Taxis are plentiful in Panama. Not only that, but they’re also very cheap. However, they can be a bit of a problem. Taxis in Panama aren’t easy – or super safe.
You should only use registered taxi companies, which you can tell from their badge and their license. Both of these should be on visible display. Do not get into taxis that wait outside of hotels or malls. These are often large, American-type cars, these usually cost twice as much as a regular taxi and are unmarked.
Also, don’t be surprised if a taxi driver refuses to take you to a certain location. It’s normal for a taxi driver to pick and choose who they drive around, depending on their destination, of course.
It’s also not uncommon for a taxi driver to pick up multiple passengers. If you’re unhappy with this, just say so, but you will have to pay more; this, however, will also mean it’s safer for you.
Taxis in Panama do not have meters. They do have standard fares (measured by zones) that they should stick to.
The most important thing to do is to ensure that you agree upon a price with the taxi driver before you leave. This way, there’s no big shock – or disagreement – when you get to your destination.
A good idea is to ask at your accommodation for what the average fare to get from A to B, or X to Y, is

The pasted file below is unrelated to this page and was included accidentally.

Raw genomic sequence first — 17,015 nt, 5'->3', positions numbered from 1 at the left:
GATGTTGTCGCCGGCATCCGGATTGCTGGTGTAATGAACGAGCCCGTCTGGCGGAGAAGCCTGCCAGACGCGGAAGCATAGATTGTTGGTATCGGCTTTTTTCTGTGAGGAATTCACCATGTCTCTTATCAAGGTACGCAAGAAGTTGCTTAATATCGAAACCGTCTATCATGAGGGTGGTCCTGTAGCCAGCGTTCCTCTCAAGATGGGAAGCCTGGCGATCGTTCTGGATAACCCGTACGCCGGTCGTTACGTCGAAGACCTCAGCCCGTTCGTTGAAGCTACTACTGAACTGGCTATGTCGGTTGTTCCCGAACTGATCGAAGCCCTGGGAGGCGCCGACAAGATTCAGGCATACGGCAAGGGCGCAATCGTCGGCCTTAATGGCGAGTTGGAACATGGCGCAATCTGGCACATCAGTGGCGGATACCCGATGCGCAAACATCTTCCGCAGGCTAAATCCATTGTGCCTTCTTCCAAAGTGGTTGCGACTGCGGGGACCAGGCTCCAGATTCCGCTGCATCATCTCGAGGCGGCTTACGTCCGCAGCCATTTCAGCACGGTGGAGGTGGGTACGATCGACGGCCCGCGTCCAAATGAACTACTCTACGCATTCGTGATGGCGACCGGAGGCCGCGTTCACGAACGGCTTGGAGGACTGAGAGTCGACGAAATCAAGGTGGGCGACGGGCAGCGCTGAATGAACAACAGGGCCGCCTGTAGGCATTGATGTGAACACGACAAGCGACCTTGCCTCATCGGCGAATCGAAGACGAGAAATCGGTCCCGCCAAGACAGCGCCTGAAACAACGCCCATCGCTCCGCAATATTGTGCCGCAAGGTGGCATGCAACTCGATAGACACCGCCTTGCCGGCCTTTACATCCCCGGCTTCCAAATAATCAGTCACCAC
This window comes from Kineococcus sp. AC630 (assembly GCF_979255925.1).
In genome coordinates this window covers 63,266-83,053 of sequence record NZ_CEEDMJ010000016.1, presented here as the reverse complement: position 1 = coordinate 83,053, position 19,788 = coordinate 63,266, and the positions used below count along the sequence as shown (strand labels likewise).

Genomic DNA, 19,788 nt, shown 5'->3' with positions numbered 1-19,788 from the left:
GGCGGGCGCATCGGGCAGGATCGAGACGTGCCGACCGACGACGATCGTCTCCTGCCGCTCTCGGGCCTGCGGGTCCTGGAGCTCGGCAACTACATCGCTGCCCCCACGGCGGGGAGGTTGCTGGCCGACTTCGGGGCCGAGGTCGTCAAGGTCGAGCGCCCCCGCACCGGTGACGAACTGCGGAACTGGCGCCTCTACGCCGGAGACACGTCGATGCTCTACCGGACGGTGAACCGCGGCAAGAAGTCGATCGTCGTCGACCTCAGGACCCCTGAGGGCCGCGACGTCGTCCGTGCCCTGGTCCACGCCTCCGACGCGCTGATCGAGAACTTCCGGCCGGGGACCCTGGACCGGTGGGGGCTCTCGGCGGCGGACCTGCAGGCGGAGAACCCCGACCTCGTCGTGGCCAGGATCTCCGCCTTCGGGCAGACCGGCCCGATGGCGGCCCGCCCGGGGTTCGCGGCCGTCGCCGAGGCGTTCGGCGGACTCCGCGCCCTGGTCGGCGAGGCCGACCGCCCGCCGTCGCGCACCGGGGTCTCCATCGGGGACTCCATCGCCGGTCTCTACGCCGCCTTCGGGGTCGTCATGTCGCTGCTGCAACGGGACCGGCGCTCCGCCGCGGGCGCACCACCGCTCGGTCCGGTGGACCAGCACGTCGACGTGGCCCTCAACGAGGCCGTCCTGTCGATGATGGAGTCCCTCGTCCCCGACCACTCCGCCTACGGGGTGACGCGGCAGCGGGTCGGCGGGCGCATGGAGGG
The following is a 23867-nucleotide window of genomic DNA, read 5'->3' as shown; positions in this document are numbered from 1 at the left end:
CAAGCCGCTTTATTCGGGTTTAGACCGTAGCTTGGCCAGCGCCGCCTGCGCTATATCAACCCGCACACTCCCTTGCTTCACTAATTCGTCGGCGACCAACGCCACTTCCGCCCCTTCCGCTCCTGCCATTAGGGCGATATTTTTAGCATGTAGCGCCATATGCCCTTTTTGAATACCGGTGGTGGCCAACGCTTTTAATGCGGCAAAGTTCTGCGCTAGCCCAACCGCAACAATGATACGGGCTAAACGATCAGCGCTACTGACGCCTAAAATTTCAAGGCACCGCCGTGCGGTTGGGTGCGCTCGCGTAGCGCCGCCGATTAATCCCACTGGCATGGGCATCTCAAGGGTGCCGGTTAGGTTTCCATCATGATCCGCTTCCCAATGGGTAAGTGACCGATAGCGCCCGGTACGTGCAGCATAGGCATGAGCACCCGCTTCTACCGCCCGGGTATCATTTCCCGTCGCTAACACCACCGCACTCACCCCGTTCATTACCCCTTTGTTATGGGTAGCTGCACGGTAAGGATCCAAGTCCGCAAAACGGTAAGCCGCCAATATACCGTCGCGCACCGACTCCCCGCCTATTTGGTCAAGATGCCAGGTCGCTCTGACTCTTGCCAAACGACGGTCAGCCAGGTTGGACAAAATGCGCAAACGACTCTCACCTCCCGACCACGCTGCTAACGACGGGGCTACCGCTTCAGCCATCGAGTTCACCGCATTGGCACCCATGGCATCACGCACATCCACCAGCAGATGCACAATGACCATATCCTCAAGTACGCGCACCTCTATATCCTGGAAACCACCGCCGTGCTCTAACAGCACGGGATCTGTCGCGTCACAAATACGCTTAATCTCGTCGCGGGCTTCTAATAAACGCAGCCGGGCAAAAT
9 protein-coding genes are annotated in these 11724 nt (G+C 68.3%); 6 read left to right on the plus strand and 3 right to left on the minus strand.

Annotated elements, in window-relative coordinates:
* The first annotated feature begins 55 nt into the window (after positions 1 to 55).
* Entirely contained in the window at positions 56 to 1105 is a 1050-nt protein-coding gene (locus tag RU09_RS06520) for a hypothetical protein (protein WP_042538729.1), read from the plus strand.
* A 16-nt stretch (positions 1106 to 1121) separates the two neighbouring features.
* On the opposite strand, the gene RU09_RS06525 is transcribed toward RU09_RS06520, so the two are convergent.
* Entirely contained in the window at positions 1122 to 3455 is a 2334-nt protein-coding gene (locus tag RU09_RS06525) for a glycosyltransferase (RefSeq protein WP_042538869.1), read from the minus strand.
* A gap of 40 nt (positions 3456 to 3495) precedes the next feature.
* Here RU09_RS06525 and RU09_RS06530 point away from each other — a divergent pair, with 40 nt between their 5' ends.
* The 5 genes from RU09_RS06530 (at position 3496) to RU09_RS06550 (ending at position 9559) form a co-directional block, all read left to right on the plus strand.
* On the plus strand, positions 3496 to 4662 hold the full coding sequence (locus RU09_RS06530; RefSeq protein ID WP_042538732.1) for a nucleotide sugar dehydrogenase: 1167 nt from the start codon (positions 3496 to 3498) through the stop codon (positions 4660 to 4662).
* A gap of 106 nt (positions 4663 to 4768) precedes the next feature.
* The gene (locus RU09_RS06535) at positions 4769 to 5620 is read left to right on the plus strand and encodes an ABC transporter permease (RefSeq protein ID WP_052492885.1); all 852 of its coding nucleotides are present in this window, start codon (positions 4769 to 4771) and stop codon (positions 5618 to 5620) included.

It’s possible for you to just hail a cab on the street – just wave your arm. Late at night, however, or in the holidays, taxis can be hard to come by. There are a few reputable radio taxi companies that you can call up, however.
America Libre is one of them; so is Taxi Unico Cooperativa; and Radio Taxi America. These are all reputable radio taxi companies that you can use in Panama City.
To sum up, taxis in Panama are pretty good, but usually, things like agreeing on fares beforehand and not using unlicensed cabs definitely apply here.
Is public transportation in Panama safe?
The public transportation system in Panama is actually pretty good. You can get around the country quite easily and without too much trouble, being able to get to most destinations you want to see with relative ease.
In Panama City, they have just phased out its colourful “Diablos Rojos” or “Red Devils”. These old school, former US school buses – once ubiquitous in the country – were the classic way to get around, and only for around 25 cents (US).
In 2010 the Metrobus system was introduced. This shiny, air-conditioned mode of transport is government regulated and offers a safe way to travel around the city.